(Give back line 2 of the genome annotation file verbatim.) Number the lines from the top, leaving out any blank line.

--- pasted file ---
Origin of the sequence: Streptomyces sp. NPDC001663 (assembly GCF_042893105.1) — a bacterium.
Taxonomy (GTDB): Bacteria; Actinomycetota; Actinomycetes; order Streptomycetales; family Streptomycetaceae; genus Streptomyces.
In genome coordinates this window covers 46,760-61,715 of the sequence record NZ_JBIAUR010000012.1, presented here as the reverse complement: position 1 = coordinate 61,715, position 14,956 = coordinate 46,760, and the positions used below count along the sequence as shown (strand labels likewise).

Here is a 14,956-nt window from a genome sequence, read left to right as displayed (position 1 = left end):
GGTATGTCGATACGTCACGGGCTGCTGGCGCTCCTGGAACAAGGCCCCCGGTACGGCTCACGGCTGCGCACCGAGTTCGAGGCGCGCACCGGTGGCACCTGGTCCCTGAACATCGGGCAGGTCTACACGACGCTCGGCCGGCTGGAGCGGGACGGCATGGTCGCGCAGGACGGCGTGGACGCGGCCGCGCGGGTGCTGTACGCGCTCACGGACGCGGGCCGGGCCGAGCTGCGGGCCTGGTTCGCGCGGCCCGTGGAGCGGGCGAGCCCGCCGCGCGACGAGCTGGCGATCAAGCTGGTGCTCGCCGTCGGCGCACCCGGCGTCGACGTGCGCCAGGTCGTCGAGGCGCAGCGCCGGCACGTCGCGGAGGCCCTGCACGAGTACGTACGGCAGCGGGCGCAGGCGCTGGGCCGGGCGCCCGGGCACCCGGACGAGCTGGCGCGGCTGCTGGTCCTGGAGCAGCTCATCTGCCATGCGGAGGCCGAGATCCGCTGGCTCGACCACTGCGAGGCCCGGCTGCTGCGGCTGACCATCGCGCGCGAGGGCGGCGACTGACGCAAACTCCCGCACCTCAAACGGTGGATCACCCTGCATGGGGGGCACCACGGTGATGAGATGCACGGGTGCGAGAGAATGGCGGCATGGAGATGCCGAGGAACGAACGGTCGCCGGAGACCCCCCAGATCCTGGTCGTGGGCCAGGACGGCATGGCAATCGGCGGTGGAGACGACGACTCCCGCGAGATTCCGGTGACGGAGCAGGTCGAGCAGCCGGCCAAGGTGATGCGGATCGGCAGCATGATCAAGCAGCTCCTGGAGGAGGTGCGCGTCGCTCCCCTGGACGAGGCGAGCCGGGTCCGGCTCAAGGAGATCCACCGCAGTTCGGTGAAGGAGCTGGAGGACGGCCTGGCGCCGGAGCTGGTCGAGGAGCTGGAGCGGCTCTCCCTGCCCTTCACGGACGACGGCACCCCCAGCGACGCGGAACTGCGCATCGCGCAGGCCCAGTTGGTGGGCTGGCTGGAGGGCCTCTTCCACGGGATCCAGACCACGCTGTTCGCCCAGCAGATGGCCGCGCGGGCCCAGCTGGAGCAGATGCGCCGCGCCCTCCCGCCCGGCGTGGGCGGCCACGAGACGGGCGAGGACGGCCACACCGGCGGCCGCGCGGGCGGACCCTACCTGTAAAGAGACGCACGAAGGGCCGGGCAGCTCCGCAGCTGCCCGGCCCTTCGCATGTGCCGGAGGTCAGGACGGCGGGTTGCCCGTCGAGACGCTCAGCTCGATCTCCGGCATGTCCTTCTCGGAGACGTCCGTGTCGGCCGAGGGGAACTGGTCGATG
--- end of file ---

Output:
Taxonomy (GTDB): Bacteria; Actinomycetota; Actinomycetes; order Streptomycetales; family Streptomycetaceae; genus Streptomyces.